This book examines South Korea’s recent strategic turn to middle power diplomacy, evaluating its performance so far in key areas of security, maritime governance, trade, and climate change. In particular, the authors pay special attention to how South Korea’s middle power diplomacy can contribute to making the U.S.-China competition in East Asia benefit Korea.


The contributors discuss the opportunities and limits of this middle power diplomacy role, exploring how Korea can serves as a middleman in Sino-Japanese relations, rather than as a US ally against China; use rich trade networks to negotiate beneficial free trade agreements; and embracing its role as a leader in climate change policy, along with other topics. This book is a must read for foreign policy officials and experts who engage in the Asia-Pacific region, rekindling the academic study of middle powers whose influence is only augmenting in our increasingly networked twenty-first century world.


This book is part of the Middle Power Diplomacy Initiative (MPDI) project which began in 2013 and was funded by the MacArthur Foundation. The MPDI seeks to understand the role of East Asian middle powers in reconfiguring the hub-and-spokes model of bilateral alliances in the region. Specifically, MPDI seeks to identify middle powers, explore issues for a middle power network collaboration to enhance U.S.-China cooperation and strengthen existing norms and values, and facilitate the formation of a middle power network among U.S. allies without triggering strategic backlash from China.



“South Korea is retooling its diplomacy to claim a larger place in and make greater contributions to international society. Written by able scholars and covering subjects ranging from security to climate change, the book depicts the statecraft of South Korea, a nonwestern power, and its role as a middle power.” - Sung-joo Han, Former Minister of Foreign Affairs, Republic of Korea


“This collection of essays gives a timely impulse to the literature on middle powers. The book offers a refreshing perspective on how innovative South-Korean ideas and flexible international networks can give more creative room to its diplomacy. The authors make the important implicit point that the East Asian contribution to thinking about future regional and global governance deserves more attention.” -Jan Melissen, Clingendael Institute


“Dr. Sook Jong Lee has edited an important and thoughtful book on the role of middle powers in international relations. South Korea has been able to overcome the constraints imposed by its adversarial relationship with North Korea, its alliance with the United States and its distrustful relationship with Japan to play a bridging role in world affairs.” -Tommy Koh, Ambassador-at-Large, Singapore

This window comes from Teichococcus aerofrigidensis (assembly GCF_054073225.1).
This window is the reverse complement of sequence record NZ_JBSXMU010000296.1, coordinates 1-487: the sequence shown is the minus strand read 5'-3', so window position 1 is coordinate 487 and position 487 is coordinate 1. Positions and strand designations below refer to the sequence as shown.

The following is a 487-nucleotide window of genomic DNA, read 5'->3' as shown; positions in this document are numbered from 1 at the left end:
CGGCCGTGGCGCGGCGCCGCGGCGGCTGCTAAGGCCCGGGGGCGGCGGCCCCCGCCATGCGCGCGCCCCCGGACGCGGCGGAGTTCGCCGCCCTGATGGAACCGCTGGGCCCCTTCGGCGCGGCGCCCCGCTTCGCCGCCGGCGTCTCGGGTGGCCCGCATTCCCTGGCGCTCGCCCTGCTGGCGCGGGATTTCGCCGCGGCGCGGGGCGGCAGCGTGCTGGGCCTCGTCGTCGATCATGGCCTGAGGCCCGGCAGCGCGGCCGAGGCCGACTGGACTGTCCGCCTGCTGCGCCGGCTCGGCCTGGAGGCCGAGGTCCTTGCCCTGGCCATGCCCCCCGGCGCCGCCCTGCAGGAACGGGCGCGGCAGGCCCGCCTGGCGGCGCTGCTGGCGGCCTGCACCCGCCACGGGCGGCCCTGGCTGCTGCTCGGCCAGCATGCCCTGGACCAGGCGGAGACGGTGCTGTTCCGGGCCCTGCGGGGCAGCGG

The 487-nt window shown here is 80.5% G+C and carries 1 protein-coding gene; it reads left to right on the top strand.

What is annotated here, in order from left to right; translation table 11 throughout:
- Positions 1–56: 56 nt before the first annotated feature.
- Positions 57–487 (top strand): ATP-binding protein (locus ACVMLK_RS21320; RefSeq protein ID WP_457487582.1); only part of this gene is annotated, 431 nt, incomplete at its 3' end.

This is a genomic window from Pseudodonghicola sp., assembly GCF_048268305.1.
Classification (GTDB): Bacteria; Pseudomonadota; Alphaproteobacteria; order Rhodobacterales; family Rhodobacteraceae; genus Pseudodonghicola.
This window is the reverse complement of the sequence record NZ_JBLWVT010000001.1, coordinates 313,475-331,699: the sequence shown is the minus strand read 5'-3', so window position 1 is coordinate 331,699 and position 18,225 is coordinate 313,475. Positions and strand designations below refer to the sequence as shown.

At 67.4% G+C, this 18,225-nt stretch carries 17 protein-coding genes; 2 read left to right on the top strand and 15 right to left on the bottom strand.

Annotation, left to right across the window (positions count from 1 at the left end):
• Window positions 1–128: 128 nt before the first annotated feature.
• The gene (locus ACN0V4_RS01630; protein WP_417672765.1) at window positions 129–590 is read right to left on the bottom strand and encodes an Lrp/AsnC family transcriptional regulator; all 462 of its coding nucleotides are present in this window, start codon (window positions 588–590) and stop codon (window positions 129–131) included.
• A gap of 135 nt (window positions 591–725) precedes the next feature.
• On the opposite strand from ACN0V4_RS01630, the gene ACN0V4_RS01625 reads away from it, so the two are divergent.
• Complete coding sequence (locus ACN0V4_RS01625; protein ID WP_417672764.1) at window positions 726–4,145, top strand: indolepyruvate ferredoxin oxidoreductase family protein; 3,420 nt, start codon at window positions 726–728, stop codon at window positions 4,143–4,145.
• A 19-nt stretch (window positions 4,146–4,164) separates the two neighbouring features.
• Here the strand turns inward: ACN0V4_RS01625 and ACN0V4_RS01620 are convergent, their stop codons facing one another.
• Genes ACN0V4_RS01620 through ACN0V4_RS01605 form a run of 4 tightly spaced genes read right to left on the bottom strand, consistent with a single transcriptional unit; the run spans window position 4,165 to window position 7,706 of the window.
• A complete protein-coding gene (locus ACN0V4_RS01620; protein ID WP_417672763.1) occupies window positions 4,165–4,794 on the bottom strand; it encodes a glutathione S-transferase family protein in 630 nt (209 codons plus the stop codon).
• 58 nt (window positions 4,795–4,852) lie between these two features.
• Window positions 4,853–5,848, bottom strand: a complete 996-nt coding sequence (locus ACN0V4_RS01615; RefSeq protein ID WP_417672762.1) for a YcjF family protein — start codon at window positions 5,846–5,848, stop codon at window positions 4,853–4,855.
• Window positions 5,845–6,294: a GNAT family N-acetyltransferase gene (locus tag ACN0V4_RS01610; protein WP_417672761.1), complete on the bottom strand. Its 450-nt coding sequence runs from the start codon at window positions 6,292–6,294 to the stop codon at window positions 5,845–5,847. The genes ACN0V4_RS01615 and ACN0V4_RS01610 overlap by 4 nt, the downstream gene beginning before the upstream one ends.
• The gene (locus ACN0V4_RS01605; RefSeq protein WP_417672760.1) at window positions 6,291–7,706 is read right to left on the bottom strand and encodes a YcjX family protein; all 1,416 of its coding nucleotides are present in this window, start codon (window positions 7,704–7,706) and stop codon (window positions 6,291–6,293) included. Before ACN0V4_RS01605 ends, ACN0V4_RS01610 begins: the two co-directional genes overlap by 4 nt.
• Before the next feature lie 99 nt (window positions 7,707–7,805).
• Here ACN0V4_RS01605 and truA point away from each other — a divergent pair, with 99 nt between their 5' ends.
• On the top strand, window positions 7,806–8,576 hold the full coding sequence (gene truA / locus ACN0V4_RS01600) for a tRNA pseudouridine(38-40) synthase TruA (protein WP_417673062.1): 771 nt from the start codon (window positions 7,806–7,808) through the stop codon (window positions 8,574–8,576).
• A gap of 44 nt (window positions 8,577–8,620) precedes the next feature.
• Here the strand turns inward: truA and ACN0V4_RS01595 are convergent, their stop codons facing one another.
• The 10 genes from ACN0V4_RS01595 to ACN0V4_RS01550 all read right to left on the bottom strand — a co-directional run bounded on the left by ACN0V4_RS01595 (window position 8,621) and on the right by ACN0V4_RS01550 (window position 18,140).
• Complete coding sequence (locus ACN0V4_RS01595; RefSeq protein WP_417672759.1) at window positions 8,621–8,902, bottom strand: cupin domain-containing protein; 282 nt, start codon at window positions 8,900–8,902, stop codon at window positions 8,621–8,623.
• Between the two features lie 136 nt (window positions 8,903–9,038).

Table of Contents 

Chapter 1: South Korea Aiming to Be an Innovative Middle Power | Sook Jong Lee
Chapter 2: East Asian Security and South Korea’s Middle Power Diplomacy | Chaesung Chun
Chapter 3: U.S. Rebalancing Strategy and South Korea’s Middle Power Diplomacy | Scott Snyder
Chapter 4: China’s Perception of and Strategy for the Middle Powers | Dong Ryul Lee
Chapter 5: East Asian Maritime Disputes and South Korea’s Middle Power Diplomacy | Min Gyo Koo
Chapter 6: The Role of South Korea in the Making of a Regional Trade Architecture: Convening, Bridging, and Designing FTA Networks | Yul Sohn
Chapter 7: South Korea’s Climate Change Diplomacy: Analysis Based on the Perspective of “Middle Power Diplomacy” | Sungjin Kim
Chapter 8: South Korea’s Middle Power Roles: Implications for Emerging Middle Powers | Sook Jong Lee and Hyee Jung Suh



Sook-Jong Lee is the President of the East Asia Institute and she is also a professor of public administration at Sungkyunkwan University. Currently, Dr. Lee holds a number of advisory positions in the South Korean government, including the Presidential National Security Advisory Group, Presidential Committee for Unification Preparation and councils for the Ministry of Foreign Affairs, the Ministry of Unification, and the Korea International Cooperation Agency (KOICA). Dr. Lee also participates as member of the Trilateral Commission, Council of Councils, and many other transnational networks on research and policy studies. Her research interests include multilateralism, democracy, and civil societies, focusing on South Korea, Japan, and other East Asian countries. Previously, Dr. Lee was a research fellow at the Sejong Institute, a visiting fellow at the Brookings Institution, a professorial lecturer at the School of Advanced International Studies (SAIS) at Johns Hopkins University, and a visiting fellow at the German Institute for Global and Area Studies. Her recent publications include Keys to Successful Presidency in South Korea (ed. 2013), “South Korea as New Middle Power Seeking Complex Diplomacy” (2012), Korea’s Role in Global Governance for Development Cooperation (ed 2012), Public Diplomacy and Soft Power in East Asia (eds. 2011), Japan and East Asia: Regional Cooperation and Community Building (eds. 2011), and Toward Managed Globalization: The Korean Experience (eds. 2010). Dr. Lee received her B.A. from Yonsei University, and M.A. and Ph.D. in sociology from Harvard University.





Major Project

Center for National Security Studies

Related Publications